The lifter then positions themselves under the bar near the neck and positions their arms for the bench press. Arms held closer together puts more focus on the triceps, where as the opposite puts more focus on the chest. Find a comfortable grip (this varies by each lifter.)

The lifter then lifts the weights off the hooks holding the bar+weights, and positions it across their chest. This is followed by a lowering of the weights, then pushing it back up to the starting point. Some say one should lower the bar completely to your chest. However, this may cause injuries. Forcing the bar to your chest when it does not occur naturally can cause temporary to permanent injuries to your elbows.

Common Exercises:

3 sets of 8 repetitions with stretching and a few minutes of rest in between each set. Weights lifted vary from person to person. however, it should be a weight that allows the last set to be completed, but at the same time, moderately intense/tiring.

Pyramid sets are also used as a high intensity workout. sets go from 8, 6, 4, 2, 4, 6, 8 with increasing weight, and then decreased as the sets increase again. example of weight increase Example: 8 x 95, 6 x 105, 4 x 125, 2 x 135, 4 x 125, 6x 105, 8x 95


In general, it is always good to have a spotter when dealing with free weights, especially with a bench press. Failure to be able to lift the weight back onto the safety bar after dismounting it can result in severe injury and even death. A spotter is there to help you lift the weight back onto the safety hook in case you can't do it yourself.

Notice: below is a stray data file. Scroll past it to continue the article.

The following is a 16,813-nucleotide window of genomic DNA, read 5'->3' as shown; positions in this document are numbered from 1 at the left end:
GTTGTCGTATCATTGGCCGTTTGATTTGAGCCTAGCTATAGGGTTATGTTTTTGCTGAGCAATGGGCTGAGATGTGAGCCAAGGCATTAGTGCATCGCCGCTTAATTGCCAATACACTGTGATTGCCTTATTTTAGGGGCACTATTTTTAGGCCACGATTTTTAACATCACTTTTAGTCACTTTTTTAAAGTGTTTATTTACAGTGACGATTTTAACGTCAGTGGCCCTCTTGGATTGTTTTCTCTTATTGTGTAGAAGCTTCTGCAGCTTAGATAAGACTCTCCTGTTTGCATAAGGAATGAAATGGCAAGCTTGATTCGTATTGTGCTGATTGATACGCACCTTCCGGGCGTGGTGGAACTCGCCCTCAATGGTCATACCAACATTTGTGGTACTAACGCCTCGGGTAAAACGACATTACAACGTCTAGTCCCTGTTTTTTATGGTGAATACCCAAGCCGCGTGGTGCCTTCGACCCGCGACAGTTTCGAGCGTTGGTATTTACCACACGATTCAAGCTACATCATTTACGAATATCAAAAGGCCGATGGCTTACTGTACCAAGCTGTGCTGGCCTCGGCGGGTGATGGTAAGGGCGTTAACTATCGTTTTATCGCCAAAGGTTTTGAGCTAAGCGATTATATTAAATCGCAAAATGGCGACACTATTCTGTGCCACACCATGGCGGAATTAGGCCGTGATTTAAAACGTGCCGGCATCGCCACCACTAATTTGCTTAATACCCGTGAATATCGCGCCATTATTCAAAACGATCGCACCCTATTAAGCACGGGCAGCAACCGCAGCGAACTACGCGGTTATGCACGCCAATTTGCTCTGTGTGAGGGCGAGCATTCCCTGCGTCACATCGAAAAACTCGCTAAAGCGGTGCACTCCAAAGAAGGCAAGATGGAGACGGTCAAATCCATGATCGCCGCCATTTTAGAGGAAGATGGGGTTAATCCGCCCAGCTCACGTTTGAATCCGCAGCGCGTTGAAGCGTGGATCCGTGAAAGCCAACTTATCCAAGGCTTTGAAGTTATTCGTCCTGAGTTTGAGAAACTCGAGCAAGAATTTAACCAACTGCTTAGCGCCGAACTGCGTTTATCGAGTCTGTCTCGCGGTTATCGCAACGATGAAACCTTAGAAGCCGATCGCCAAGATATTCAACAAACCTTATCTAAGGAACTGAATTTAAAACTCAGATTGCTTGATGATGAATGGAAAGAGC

Also, when bench pressing, avoid over-training to prevent injuries. be smart and lift an amount of weight where it can help you advance in your climb in weight lifting, but not injure you.

Make sure your equipment is in good condition and working order . "Hardware failure" with heavy weights involving you is not fun.

Good form prevents stupid injuries.

Most of all, Have fun!

Variations of the Bench press

- Incline Press - Decline Press

Each variation works a different area of the general chest area (the upper area and lower area) and are done on an inclining or declining bench.

Tips to Prevent Injury:

The bench press is notorious for causing injuries to the shoulder and sometimes the elbow joint. Great care should be taken when preparing to lift and during execution. Before you begin, ensure that you have the correct placement of hands on the bar. Next, activate shoulder stabilizing muscles and carefully lift the bar and move to the correct position over the chest (for basic bench press). Lower the bar slowly, without allowing it to free-fall, as too much speed can place excessive stress on joints. There is no real need to touch the bar to the chest at the bottom. This should be reserved for advanced lifters or football players who must perform this move for tests. In general, stop the bar a few inches off the chest, then push up. This will save your shoulder joint.

Dumbell Curls

Bodybuilding and Weight Training/Dumbell Curls